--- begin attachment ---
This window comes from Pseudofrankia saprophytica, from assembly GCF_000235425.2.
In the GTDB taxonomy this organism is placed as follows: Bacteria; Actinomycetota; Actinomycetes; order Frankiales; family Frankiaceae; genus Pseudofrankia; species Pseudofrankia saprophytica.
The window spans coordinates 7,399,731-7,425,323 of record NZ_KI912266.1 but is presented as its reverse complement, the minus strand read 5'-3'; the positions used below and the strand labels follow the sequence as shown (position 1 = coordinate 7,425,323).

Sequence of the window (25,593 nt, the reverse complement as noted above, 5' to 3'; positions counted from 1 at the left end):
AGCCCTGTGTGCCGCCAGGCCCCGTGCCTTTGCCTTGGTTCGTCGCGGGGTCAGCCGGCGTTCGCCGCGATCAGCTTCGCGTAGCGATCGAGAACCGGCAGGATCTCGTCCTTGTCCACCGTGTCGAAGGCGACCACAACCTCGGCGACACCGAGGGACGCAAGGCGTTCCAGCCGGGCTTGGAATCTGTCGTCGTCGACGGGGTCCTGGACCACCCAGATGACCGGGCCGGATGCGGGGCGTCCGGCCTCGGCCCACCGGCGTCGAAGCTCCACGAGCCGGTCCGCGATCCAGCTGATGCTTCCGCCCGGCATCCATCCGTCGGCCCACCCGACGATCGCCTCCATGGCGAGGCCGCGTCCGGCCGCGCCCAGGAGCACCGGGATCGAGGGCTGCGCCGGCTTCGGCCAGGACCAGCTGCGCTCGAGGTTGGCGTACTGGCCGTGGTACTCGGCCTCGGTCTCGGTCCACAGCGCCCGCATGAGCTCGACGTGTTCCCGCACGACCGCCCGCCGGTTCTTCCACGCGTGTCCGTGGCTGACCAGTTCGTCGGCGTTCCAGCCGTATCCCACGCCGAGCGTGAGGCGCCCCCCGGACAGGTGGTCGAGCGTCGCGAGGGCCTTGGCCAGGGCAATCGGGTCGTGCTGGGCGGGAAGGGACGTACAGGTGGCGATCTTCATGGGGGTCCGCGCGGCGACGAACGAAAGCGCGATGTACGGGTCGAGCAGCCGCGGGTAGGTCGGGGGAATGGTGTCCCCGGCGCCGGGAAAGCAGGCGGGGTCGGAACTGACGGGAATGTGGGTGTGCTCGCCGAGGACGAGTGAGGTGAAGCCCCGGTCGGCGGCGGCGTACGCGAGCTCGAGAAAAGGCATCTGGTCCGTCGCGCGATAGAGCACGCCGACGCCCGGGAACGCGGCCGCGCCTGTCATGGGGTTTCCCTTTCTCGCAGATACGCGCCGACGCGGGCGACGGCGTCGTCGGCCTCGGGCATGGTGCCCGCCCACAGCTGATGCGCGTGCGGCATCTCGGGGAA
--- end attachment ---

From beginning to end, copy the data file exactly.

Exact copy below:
This window comes from Pseudofrankia saprophytica, from assembly GCF_000235425.2.
In the GTDB taxonomy this organism is placed as follows: Bacteria; Actinomycetota; Actinomycetes; order Frankiales; family Frankiaceae; genus Pseudofrankia; species Pseudofrankia saprophytica.
The window spans coordinates 7,399,731-7,425,323 of record NZ_KI912266.1 but is presented as its reverse complement, the minus strand read 5'-3'; the positions used below and the strand labels follow the sequence as shown (position 1 = coordinate 7,425,323).

Sequence of the window (25,593 nt, the reverse complement as noted above, 5' to 3'; positions counted from 1 at the left end):
AGCCCTGTGTGCCGCCAGGCCCCGTGCCTTTGCCTTGGTTCGTCGCGGGGTCAGCCGGCGTTCGCCGCGATCAGCTTCGCGTAGCGATCGAGAACCGGCAGGATCTCGTCCTTGTCCACCGTGTCGAAGGCGACCACAACCTCGGCGACACCGAGGGACGCAAGGCGTTCCAGCCGGGCTTGGAATCTGTCGTCGTCGACGGGGTCCTGGACCACCCAGATGACCGGGCCGGATGCGGGGCGTCCGGCCTCGGCCCACCGGCGTCGAAGCTCCACGAGCCGGTCCGCGATCCAGCTGATGCTTCCGCCCGGCATCCATCCGTCGGCCCACCCGACGATCGCCTCCATGGCGAGGCCGCGTCCGGCCGCGCCCAGGAGCACCGGGATCGAGGGCTGCGCCGGCTTCGGCCAGGACCAGCTGCGCTCGAGGTTGGCGTACTGGCCGTGGTACTCGGCCTCGGTCTCGGTCCACAGCGCCCGCATGAGCTCGACGTGTTCCCGCACGACCGCCCGCCGGTTCTTCCACGCGTGTCCGTGGCTGACCAGTTCGTCGGCGTTCCAGCCGTATCCCACGCCGAGCGTGAGGCGCCCCCCGGACAGGTGGTCGAGCGTCGCGAGGGCCTTGGCCAGGGCAATCGGGTCGTGCTGGGCGGGAAGGGACGTACAGGTGGCGATCTTCATGGGGGTCCGCGCGGCGACGAACGAAAGCGCGATGTACGGGTCGAGCAGCCGCGGGTAGGTCGGGGGAATGGTGTCCCCGGCGCCGGGAAAGCAGGCGGGGTCGGAACTGACGGGAATGTGGGTGTGCTCGCCGAGGACGAGTGAGGTGAAGCCCCGGTCGGCGGCGGCGTACGCGAGCTCGAGAAAAGGCATCTGGTCCGTCGCGCGATAGAGCACGCCGACGCCCGGGAACGCGGCCGCGCCTGTCATGGGGTTTCCCTTTCTCGCAGATACGCGCCGACGCGGGCGACGGCGTCGTCGGCCTCGGGCATGGTGCCCGCCCACAGCTGATGCGCGTGCGGCATCTCGGGGAA